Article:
Chase Utley: One of the Best Ever

If you are reading this, there is a remarkably decent chance that you are a somewhat invested baseball fan. As a baseball fan, you probably ...

Brad Hawpe

 Remember Brad Hawpe? If you weren't a devout Rockies fan in the Tulo era, then probably not. But off-brand Marty McFly was a pretty fun little player. He played in a better era of baseball, in which hitters were not blatantly cheating but still had the upper hand of their counterparts on the mound. A late bloomer, Hawpe peaked from his age 26-30 range after limited playing time in his first two seasons. In that stretch, over 585 games and  2338 plate appearances, the sweet swinging lefty hit 288/384/518 for a 902 OPS. Unfortunately, this excellent 902 OPS comes out to just a 124 OPS+ due to the Coors field park adjustment. Coors Field was actually at its "low" in terms of measurable hitter friendliness around this time. There are a few explanations for this, the main one being the humidor installed to increase drag on baseballs after 2004. However, I would also theorize that this might have just coincided with an era of Rockies pitchers that were effectively tailored to suit Coors Field, but that's just me. Hawpe peaked at the same time that the Rockies peaked as a franchise.

Defensive runs saved was not a fan of his work in right field during this stretch. Per DRS, he cost the Rockies -56 fielding runs from 2006-2009 and that is not even counting the hefty positional adjustment penalty placed on corner outfielders. UZR was not any kinder to him. This defensive atrocity prevented Hawpe from being even a league average player despite his consistently excellent offense.

Here's the thing: Rockies outfielders have often been absolutely atrocious by measures of defensive production. Although some of this can be attributed to the Rockies ultimately being a poorly run organization that doesn't develop talent very well, it is reasonable to assume that the comical Coors Field outfield proportions combined with the altitude makes defense at Coors a tricky endeavor. I don't know how much evidence there is to truly support this. The reason one would believe this is just because DRS and UZR are fairly simple measures that track simple batted ball data, but this isn't the case for Statcast's Outs Above Average measure, which very much incorporates fielder positioning and catch difficulty.  I expected the Rockies to rank very poorly in terms of outfield DRS and UZR but decently well in terms of outfield OAA since 2016. Instead, the Rockies are 24th in rPM (plays made, DRS' measure of range), 14th in RngR (UZR's measure of range) and 28th in OAA (statcast's measure of range, since it doesn't incorporate arm performance anyways). So, unless OAA is even more biased against teams with cavernous outfields, then that level of anecdotal evidence doesn't mean much. I could always derive my own OAA using public statcast data, and then compare the Rockies home/road splits in that time, but I'm currently working on something else and am too lazy to do so.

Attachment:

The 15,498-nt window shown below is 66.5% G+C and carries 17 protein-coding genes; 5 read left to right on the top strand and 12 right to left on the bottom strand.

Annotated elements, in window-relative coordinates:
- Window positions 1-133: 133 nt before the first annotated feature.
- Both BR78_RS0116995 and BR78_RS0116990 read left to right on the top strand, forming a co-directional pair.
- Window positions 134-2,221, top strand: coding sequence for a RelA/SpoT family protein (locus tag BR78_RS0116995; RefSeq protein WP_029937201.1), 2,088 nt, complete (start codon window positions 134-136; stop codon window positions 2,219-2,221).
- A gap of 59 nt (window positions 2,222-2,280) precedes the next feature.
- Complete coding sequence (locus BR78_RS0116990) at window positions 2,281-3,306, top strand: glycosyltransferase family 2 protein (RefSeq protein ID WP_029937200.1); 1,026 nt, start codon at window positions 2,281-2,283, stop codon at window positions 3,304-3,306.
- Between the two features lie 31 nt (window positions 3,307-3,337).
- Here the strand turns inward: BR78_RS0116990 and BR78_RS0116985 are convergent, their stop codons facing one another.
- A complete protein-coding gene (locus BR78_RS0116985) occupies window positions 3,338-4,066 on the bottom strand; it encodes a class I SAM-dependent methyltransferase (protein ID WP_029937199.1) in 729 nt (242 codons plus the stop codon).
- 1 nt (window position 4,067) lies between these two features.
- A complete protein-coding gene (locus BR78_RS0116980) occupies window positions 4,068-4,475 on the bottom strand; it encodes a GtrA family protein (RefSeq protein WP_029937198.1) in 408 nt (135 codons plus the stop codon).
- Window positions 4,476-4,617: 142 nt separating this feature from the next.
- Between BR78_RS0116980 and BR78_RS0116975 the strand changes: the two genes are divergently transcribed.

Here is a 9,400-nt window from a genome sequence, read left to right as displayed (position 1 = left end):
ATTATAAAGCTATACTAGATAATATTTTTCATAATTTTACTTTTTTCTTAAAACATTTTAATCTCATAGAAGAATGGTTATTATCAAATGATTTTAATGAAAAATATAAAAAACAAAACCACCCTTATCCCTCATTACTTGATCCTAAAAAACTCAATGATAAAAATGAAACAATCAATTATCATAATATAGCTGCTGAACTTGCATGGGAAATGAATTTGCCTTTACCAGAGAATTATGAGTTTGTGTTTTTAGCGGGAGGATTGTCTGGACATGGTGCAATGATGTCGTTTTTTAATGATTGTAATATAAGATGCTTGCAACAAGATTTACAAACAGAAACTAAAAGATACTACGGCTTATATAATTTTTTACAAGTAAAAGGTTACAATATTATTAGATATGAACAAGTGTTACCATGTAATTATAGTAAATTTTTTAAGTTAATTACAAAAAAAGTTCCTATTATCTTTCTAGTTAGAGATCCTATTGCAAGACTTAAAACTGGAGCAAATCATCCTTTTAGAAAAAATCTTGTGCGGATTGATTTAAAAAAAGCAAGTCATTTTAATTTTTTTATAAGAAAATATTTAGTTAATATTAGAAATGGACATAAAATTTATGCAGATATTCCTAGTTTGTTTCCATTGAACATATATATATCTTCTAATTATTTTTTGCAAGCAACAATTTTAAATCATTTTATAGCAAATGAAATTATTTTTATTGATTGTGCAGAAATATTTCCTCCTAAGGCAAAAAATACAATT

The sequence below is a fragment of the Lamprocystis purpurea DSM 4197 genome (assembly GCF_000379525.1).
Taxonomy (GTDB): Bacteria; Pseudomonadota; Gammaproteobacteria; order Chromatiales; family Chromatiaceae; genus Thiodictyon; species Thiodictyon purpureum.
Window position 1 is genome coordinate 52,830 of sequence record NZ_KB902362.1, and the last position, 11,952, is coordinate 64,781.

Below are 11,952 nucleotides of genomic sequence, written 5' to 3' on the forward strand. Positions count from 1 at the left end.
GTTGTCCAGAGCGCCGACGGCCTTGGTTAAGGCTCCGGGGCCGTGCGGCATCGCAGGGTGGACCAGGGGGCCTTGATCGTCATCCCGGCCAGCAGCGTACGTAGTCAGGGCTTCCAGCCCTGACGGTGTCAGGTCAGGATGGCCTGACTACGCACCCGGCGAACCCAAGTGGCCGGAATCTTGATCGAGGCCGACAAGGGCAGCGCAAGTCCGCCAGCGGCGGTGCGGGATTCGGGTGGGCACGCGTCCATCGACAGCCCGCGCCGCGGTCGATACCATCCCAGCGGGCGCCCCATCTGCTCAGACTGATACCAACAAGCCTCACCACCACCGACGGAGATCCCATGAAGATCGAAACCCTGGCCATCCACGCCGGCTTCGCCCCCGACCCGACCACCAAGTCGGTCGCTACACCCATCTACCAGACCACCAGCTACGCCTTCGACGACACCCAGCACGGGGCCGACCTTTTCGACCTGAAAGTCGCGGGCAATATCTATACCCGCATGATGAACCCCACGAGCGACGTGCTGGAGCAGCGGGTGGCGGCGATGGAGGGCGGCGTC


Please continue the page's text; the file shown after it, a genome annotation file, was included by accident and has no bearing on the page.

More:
Anyways, Brad Hawpe. Maybe he wasn't that bad of a defender. It is worth pointing out that the data has improved since the late 2000s, and DRS especially is more reliable these days. Hawpe was still a smooth ass hitter who walked a lot and peppered the gaps. He also hit a home run in the world series. Mike Trout has not. Curious. 

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